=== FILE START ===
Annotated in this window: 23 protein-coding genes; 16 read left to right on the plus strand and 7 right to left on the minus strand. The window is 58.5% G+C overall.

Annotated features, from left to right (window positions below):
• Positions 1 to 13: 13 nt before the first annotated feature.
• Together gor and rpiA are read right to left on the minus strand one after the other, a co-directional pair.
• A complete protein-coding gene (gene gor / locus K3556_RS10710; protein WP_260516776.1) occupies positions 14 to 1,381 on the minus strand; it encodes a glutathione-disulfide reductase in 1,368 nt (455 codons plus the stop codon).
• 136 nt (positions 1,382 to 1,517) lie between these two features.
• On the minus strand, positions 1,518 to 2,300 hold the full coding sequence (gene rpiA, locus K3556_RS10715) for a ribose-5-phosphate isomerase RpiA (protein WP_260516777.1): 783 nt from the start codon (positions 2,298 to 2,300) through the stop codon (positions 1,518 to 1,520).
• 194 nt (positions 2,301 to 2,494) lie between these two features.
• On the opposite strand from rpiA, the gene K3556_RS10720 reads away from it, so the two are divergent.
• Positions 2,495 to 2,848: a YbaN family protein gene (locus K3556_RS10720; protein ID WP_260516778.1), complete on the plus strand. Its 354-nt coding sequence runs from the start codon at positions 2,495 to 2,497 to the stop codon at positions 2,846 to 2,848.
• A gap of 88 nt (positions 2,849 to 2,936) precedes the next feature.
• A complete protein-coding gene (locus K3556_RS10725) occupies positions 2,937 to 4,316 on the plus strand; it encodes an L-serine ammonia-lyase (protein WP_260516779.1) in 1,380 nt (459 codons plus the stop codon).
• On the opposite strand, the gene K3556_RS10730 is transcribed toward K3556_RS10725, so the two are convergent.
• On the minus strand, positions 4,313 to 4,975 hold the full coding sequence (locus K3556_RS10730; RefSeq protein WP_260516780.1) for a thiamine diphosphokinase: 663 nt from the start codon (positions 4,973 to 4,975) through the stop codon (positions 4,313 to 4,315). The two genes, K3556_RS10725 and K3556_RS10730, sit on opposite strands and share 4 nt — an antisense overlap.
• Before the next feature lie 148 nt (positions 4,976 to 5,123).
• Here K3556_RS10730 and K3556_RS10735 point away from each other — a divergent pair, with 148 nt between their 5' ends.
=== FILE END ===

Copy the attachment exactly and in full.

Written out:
Annotated in this window: 23 protein-coding genes; 16 read left to right on the plus strand and 7 right to left on the minus strand. The window is 58.5% G+C overall.

Annotated features, from left to right (window positions below):
• Positions 1 to 13: 13 nt before the first annotated feature.
• Together gor and rpiA are read right to left on the minus strand one after the other, a co-directional pair.
• A complete protein-coding gene (gene gor / locus K3556_RS10710; protein WP_260516776.1) occupies positions 14 to 1,381 on the minus strand; it encodes a glutathione-disulfide reductase in 1,368 nt (455 codons plus the stop codon).
• 136 nt (positions 1,382 to 1,517) lie between these two features.
• On the minus strand, positions 1,518 to 2,300 hold the full coding sequence (gene rpiA, locus K3556_RS10715) for a ribose-5-phosphate isomerase RpiA (protein WP_260516777.1): 783 nt from the start codon (positions 2,298 to 2,300) through the stop codon (positions 1,518 to 1,520).
• 194 nt (positions 2,301 to 2,494) lie between these two features.
• On the opposite strand from rpiA, the gene K3556_RS10720 reads away from it, so the two are divergent.
• Positions 2,495 to 2,848: a YbaN family protein gene (locus K3556_RS10720; protein ID WP_260516778.1), complete on the plus strand. Its 354-nt coding sequence runs from the start codon at positions 2,495 to 2,497 to the stop codon at positions 2,846 to 2,848.
• A gap of 88 nt (positions 2,849 to 2,936) precedes the next feature.
• A complete protein-coding gene (locus K3556_RS10725) occupies positions 2,937 to 4,316 on the plus strand; it encodes an L-serine ammonia-lyase (protein WP_260516779.1) in 1,380 nt (459 codons plus the stop codon).
• On the opposite strand, the gene K3556_RS10730 is transcribed toward K3556_RS10725, so the two are convergent.
• On the minus strand, positions 4,313 to 4,975 hold the full coding sequence (locus K3556_RS10730; RefSeq protein WP_260516780.1) for a thiamine diphosphokinase: 663 nt from the start codon (positions 4,973 to 4,975) through the stop codon (positions 4,313 to 4,315). The two genes, K3556_RS10725 and K3556_RS10730, sit on opposite strands and share 4 nt — an antisense overlap.
• Before the next feature lie 148 nt (positions 4,976 to 5,123).
• Here K3556_RS10730 and K3556_RS10735 point away from each other — a divergent pair, with 148 nt between their 5' ends.